Avengers: Infinity War Review

Welcome to the end of the world party

Back in 2012 Marvel pulled off something rare, they not only created one of the first truly successful cinematic universe’s but capped it off with the first truly commercial and critically successful crossover movies, The Avengers. Its almost surreal thinking back on that movie now, remembering how ambitious it was and how it managed to deliver on a then unheard of amount of character arches and now comparing it to its second sequel Avengers: Infinity War. The third movie in the Avengers series and eighteenth overall in the Marvel Cinematic Universe is a dazzlingly ambitious movie that brings magicians together with robot men and space raccoons alongside Norse gods. It manages to bring to the table Marvels best villain yet and satisfy on over ten years of build up to its climactic showdown. Though Infinity War isn’t always perfect, its an incredible first half and will absolutely satisfy Marvel fans.

For anyone who’s watched even half of the films in this franchise, you’ll know the set up here. The Infinity Stones, a pivotal plot point used from the first Avengers to Guardians of the Galaxy are finally coming to the forefront as the shadowy purple giant Thanos is finally here. Straight away Infinity War sets the stakes high, for a long time the Marvel movies have always had something of a villain problem, rendering incredible actors such as Mads Michelson and Hugo Weaving as one-note and one-dimensional. This has always been Marvels achilles heel and its the big problem Infinity War successfully addresses. Thanos played incredibly by Josh Brollin, is equal parts intimidating as he is sympathetic. He’s the first Marvel villain with depth and Infinity War is as much about its cast of heroes as it is Thanos’s personal conflict. Its one of the first times in a Marvel movie where it feels as though characters actually have something to lose and as such it has an edge that some of the more recent entries have lacked.

With its large cast of characters, the issue of screen time and certain stories feeling disjointed was always going to be apparent. Though surprisingly its kept to a minimum due to some good choices in which character dynamics to focus on. For the most part it feels as though the film is split into four parts that periodically intersperse and affect each other. The highlights are the interactions between Thor and the Guardians of the Galaxy cast and the long awaited battle of ego’s between Dr Strange and Iron Man. Though the film clearly has its focus points and as such a few character do get relegated to one liners and brief interactions, such as the surprisingly limited role of Captain America and Black Panther. Though it feels like a justified sacrifice when the pay off is a narrative that is impressively coherent, though the pacing gets slightly bogged down in the middle, I was never bored throughout Infinity Wars long two and a half hour run time.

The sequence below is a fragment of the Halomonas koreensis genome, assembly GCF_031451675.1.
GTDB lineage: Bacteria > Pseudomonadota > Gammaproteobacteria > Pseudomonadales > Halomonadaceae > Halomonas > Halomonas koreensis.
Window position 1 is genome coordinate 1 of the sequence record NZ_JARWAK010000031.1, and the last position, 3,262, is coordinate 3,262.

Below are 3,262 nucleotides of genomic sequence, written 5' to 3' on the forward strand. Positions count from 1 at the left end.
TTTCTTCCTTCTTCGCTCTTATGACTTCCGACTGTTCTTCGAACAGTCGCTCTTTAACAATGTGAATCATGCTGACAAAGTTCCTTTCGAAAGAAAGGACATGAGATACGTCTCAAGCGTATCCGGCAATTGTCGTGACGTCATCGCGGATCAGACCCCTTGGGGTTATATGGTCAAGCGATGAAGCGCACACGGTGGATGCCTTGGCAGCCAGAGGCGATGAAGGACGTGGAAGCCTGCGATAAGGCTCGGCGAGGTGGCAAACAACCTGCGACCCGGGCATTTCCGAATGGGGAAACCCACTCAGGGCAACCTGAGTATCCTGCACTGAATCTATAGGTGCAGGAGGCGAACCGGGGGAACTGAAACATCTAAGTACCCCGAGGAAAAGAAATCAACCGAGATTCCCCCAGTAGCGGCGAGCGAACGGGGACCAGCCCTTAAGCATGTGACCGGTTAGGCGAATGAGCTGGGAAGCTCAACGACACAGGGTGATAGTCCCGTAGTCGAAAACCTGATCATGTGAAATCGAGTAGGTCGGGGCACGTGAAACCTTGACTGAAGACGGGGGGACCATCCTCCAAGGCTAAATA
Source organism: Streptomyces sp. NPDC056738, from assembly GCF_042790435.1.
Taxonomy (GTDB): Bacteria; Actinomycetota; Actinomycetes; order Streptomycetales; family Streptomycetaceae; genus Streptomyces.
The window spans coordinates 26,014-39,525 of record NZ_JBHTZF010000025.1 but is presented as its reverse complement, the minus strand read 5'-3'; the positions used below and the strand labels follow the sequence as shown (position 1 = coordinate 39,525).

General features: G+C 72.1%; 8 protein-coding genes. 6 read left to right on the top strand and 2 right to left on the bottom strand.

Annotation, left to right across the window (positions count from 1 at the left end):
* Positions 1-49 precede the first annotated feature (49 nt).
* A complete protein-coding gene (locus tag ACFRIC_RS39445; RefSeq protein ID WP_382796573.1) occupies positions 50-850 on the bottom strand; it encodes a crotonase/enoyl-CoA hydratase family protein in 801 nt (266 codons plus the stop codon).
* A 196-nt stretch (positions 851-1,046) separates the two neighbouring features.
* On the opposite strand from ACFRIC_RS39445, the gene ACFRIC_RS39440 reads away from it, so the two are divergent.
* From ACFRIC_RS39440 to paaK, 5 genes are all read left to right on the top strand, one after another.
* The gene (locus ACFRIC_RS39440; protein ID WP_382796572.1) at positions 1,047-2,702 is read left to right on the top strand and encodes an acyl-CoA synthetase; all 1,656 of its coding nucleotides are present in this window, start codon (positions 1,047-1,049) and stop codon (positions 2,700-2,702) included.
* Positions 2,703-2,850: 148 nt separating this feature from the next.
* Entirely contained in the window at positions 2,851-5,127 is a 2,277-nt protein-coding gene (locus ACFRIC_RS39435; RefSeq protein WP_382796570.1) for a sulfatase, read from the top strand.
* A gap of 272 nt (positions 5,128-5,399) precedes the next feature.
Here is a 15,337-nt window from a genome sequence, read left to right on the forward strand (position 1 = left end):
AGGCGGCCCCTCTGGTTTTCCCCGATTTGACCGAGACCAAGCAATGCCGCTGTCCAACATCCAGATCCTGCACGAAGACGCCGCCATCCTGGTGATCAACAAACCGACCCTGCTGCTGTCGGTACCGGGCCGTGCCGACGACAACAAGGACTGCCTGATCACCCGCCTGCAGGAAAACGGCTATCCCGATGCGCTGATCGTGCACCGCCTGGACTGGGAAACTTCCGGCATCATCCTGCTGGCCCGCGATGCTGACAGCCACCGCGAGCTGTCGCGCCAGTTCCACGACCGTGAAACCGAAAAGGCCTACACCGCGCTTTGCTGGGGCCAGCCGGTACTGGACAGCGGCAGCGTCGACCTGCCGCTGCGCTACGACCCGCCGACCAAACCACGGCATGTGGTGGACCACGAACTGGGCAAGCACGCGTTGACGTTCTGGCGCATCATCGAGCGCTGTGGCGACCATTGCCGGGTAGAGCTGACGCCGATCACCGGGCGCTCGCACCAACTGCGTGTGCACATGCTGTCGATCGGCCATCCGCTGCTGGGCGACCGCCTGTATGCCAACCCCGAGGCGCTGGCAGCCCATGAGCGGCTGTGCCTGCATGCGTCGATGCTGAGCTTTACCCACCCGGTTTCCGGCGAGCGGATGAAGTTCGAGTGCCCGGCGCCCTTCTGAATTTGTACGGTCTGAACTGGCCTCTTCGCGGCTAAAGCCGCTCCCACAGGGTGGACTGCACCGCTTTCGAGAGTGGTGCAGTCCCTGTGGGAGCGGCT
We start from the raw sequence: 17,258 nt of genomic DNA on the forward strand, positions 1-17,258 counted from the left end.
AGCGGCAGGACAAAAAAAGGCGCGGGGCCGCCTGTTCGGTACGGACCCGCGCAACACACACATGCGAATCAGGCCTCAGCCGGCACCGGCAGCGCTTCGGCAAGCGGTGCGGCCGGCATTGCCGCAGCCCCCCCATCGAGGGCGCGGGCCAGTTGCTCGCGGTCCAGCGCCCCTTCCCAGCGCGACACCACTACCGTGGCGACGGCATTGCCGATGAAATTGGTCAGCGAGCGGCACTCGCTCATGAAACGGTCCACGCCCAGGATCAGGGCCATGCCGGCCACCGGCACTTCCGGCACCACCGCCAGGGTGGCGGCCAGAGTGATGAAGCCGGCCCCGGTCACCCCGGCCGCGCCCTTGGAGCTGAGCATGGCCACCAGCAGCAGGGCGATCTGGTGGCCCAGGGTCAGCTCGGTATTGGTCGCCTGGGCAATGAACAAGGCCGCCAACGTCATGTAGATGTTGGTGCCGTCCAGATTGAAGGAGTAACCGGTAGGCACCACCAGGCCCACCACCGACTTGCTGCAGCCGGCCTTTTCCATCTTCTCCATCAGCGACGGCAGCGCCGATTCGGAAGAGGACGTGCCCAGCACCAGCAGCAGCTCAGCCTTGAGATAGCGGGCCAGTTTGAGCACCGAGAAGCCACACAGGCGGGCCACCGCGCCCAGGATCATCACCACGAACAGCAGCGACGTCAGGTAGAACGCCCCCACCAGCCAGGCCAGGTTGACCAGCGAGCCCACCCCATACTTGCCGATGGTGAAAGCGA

Of course, you can’t talk about a Marvel Cinematic Universe movie without mentioning the cast. Taking the double-barrel word “star-studded” to a whole new level, everyone involved brings their A-game. From the heroes who started it all, Robert Downey Jr and Christopher Hemsworth, to newer faces like Dania Gurira as Okoye and Tom Holland’s Spider-Man. They all play off each other effortlessly and the pairings chosen to share scenes throughout work well, contrasting and playing off each other. Perhaps the only real negative is that, excluding Thanos and the films finale, everything else plays out pretty expectedly. This is after all a Marvel movie and as such it generally sticks to the Marvel formula of tension break humour and fake out moments of sacrifice. But when its as enjoyable as it is in Infinity War its hard to get mad about it. And it all leads to one hell of a finale, that manages to deliver the payoff with some truly incredible scenes of spectacle and super hero action. While also delivering an ending I don’t think many will see coming, giving off a far different tone and emotional resonance than what is typically seen in a Marvel movie.

Avengers: Infinity War manages to pull off something that would have seemed impossible years ago. It brings the epic scope of Marvels sweeping cast of characters into a single narrative, deliver on over 10 years of storyline and buildup and looks downright phenomenal to boot. However, its in fixing long-running series issues and delivering Marvels best and most layered villain that Infinity War truly surprises. As epic and over the top as it is intimate and thought provoking, Infinity War’s impressive ability to pull off such a cinematic spectacle is only eclipsed by its ability to deliver on a more subtle level, showing a measured and well paced heart behind the fireworks and explosions.

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